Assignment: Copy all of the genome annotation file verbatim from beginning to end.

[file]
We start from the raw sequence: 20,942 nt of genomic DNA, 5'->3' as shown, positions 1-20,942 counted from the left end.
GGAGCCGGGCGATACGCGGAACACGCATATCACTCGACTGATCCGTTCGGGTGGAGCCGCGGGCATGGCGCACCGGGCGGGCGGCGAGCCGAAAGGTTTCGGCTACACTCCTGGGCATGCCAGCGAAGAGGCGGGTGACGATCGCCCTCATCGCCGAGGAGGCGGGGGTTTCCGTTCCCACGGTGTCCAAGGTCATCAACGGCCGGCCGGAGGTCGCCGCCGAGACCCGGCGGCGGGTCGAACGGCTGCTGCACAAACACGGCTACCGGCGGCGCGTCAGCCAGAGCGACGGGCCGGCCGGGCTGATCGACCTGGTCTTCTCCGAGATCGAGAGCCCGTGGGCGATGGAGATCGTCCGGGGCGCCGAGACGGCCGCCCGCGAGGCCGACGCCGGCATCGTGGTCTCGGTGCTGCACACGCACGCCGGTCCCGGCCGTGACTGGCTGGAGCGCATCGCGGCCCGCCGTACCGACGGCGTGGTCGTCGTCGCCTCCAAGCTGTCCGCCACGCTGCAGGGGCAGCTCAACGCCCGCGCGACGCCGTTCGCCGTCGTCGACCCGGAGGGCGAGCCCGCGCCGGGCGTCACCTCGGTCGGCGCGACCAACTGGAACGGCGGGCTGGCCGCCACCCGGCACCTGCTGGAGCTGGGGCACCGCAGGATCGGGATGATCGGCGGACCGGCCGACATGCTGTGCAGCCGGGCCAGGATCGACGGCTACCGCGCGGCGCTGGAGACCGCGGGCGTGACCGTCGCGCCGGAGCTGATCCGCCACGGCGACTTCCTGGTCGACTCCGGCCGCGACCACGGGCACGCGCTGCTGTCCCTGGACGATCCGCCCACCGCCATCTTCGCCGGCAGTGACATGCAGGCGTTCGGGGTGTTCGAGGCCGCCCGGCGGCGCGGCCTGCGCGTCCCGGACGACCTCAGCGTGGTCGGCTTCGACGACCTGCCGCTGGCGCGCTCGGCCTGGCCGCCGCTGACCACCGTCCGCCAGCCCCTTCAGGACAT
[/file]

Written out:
We start from the raw sequence: 20,942 nt of genomic DNA, 5'->3' as shown, positions 1-20,942 counted from the left end.
GGAGCCGGGCGATACGCGGAACACGCATATCACTCGACTGATCCGTTCGGGTGGAGCCGCGGGCATGGCGCACCGGGCGGGCGGCGAGCCGAAAGGTTTCGGCTACACTCCTGGGCATGCCAGCGAAGAGGCGGGTGACGATCGCCCTCATCGCCGAGGAGGCGGGGGTTTCCGTTCCCACGGTGTCCAAGGTCATCAACGGCCGGCCGGAGGTCGCCGCCGAGACCCGGCGGCGGGTCGAACGGCTGCTGCACAAACACGGCTACCGGCGGCGCGTCAGCCAGAGCGACGGGCCGGCCGGGCTGATCGACCTGGTCTTCTCCGAGATCGAGAGCCCGTGGGCGATGGAGATCGTCCGGGGCGCCGAGACGGCCGCCCGCGAGGCCGACGCCGGCATCGTGGTCTCGGTGCTGCACACGCACGCCGGTCCCGGCCGTGACTGGCTGGAGCGCATCGCGGCCCGCCGTACCGACGGCGTGGTCGTCGTCGCCTCCAAGCTGTCCGCCACGCTGCAGGGGCAGCTCAACGCCCGCGCGACGCCGTTCGCCGTCGTCGACCCGGAGGGCGAGCCCGCGCCGGGCGTCACCTCGGTCGGCGCGACCAACTGGAACGGCGGGCTGGCCGCCACCCGGCACCTGCTGGAGCTGGGGCACCGCAGGATCGGGATGATCGGCGGACCGGCCGACATGCTGTGCAGCCGGGCCAGGATCGACGGCTACCGCGCGGCGCTGGAGACCGCGGGCGTGACCGTCGCGCCGGAGCTGATCCGCCACGGCGACTTCCTGGTCGACTCCGGCCGCGACCACGGGCACGCGCTGCTGTCCCTGGACGATCCGCCCACCGCCATCTTCGCCGGCAGTGACATGCAGGCGTTCGGGGTGTTCGAGGCCGCCCGGCGGCGCGGCCTGCGCGTCCCGGACGACCTCAGCGTGGTCGGCTTCGACGACCTGCCGCTGGCGCGCTCGGCCTGGCCGCCGCTGACCACCGTCCGCCAGCCCCTTCAGGACAT